THANK the Lord:
-that we are back from anchor and can be open for the people of Barbados
-that Grandma and Grandpa could come visit!!!

-for the Muslim man with the cane, that he would come to know Jesus as the only way to be saved
-that many people would come visit these last few days in this port
-that the sea would stay calm so we could stay in port these last three days
-for the upcoming "Sabbath week" for ship's company; that we would rest and be refreshed and have good teaching times

Happy Thanksgiving to all the Americans!  I have LOTS to be thankful for, do you?

Saturday, October 17, 2009

Please pray...
->that each day I would wake up passionate
        to serve God!
->that I would grow closer in my
        walk with Him
->that I would work hard in my job
->be disciplined to have personal
         quiet time every day
->that God would continually
        put people in my path who
                I can share Christ with

THANK YOU  for praying for me!

For the ministry...
->that we could help each person that comes onboard
->that  many people would come to the ship
->for energy and strength
->health for all the crew

THANK YOU for your
SENDING me out and
STANDING behind me in prayer!

YOU are a part of OM
 Ship ministry!

Friday, August 21, 2009

These are the faces that break your heart...

Bel-Air Children's Home - "You are special!"
Spent all day with the 35 kids who range in age from 1-19; some handicapped.  Originally we thought it was an orphanage, but no, none of the children are actually orphans; they are - which is worse, I think - abandoned or abused.  Rejected by those who should love them the most, these children are starved for touch and affection.  God bless their caretakers who put up with a LOT - trust me, I know.  Our theme?  "You are special!"

Just their Bel-Air pledge shows their pain:
As a resident of Bel-Air
I want to prepare for a better future.
A place with room for you and me.
Where our minds can be safe and free.
With goals that you may try to achieve.
No matter what people may believe.
I have a life to live.
I can help because I am growing.
I am as bright as the sun that shines.
I am as strong as the wind and the rain.
As rich as the deep blue sea.
I can rise, I can try,  I can succeed.
I am going to reach to the top.
And I will, because I believe in me.

These are the faces that break my heart, and haunt my thoughts.  What will become of these children in a few years?

If we brought them smiles, even for a day, then we succeeded.

my little boy

running to greet me

Shondell & me

she says he is a little more than a year
he looks at me
his eyes wide with untold fears
he's old enough but doesn't speak a word
it's too loud for him be heard
left alone in his crib all day
silent he sat
watching the others play

i pick him up
"he is too light" crosses my mind
only six teeth show
can he really be one year old?
do they feed him enough?
does he ever play?
who is there to care for him each day?

what can life have in store?
what future can he have?
doesn't the world care a little more?...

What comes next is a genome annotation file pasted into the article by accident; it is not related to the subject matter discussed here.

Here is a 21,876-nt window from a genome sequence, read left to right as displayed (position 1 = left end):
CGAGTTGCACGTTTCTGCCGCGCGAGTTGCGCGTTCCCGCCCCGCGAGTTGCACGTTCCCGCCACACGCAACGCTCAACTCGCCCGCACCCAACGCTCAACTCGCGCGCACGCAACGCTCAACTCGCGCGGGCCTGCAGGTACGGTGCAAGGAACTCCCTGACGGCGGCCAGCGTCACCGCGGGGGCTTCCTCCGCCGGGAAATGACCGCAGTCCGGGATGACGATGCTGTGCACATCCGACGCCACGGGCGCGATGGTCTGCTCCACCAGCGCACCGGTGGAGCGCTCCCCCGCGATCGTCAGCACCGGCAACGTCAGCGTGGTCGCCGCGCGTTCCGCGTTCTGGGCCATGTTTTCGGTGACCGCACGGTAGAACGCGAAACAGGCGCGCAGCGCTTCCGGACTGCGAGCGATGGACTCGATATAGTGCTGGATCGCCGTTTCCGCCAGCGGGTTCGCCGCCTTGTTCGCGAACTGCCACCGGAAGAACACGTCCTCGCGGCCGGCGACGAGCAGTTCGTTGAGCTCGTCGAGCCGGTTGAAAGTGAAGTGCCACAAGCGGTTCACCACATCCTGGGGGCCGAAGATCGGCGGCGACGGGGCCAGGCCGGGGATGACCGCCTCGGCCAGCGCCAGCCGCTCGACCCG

but he doesn't need the world
he just needs someONE.

his name, she says, is Shondell
he was my one-day baby boy.

Sunday, August 9, 2009


This is right now, Sunday evening Aug. 9!  We might break a record!

All these people coming to visit the ship; each one hearing about Jesus. 
This is why we're here.

Kingstown, St. Vincent

Logos Hope - Bringing Knowledge, Help and Hope
our berth in St. Vincent

Special needs Children's Home
They may not have father or mother to care for them and love them, but they have a Father in heaven who sees and is watching over them.  

They have so little; by having three meals a day we have so much.  My heart hurts for these children - what can I do that will "make it better?"  But we give what we can - love, touch, time - to show them that Someone loves them.

They played their hearts out -- to try and raise money to build themselves a new home.

...they are precious in His sight.

The book she's holding is the story of Jesus that we give out to kids.  They are so happy to get a book!

Kid's Programs

Day Off
(l.-r. Nicky and Simon - USA, me, Rosanna - Australia, Tony - South Africa)

Off to spend the day at the white sand beaches on the Grenadine island of Bequia!

The lines of people coming to visit the ship.

My first Hope Team!
Mental Health Centre
their first books!
Telling about our ship and sharing the message of hope.

Annika (Germany) and Kency (far left, India) officially handing over the books to start their new library project! 

with one of the patients 

Registered as a 160 bed centre, they normally have 226+ patients.  Bare cement walls and floor, locked behind bars; about half were barefoot.  Hardly humane living conditions.  The nurses do the best they can with what they have.  But if there are only 160 beds... I don't want to think about where the rest of them sleep...

  • for all the people in these pictures; the orphans, special needs children, mental patients, and visitors that Logos Hope crew are getting a chance to reach out to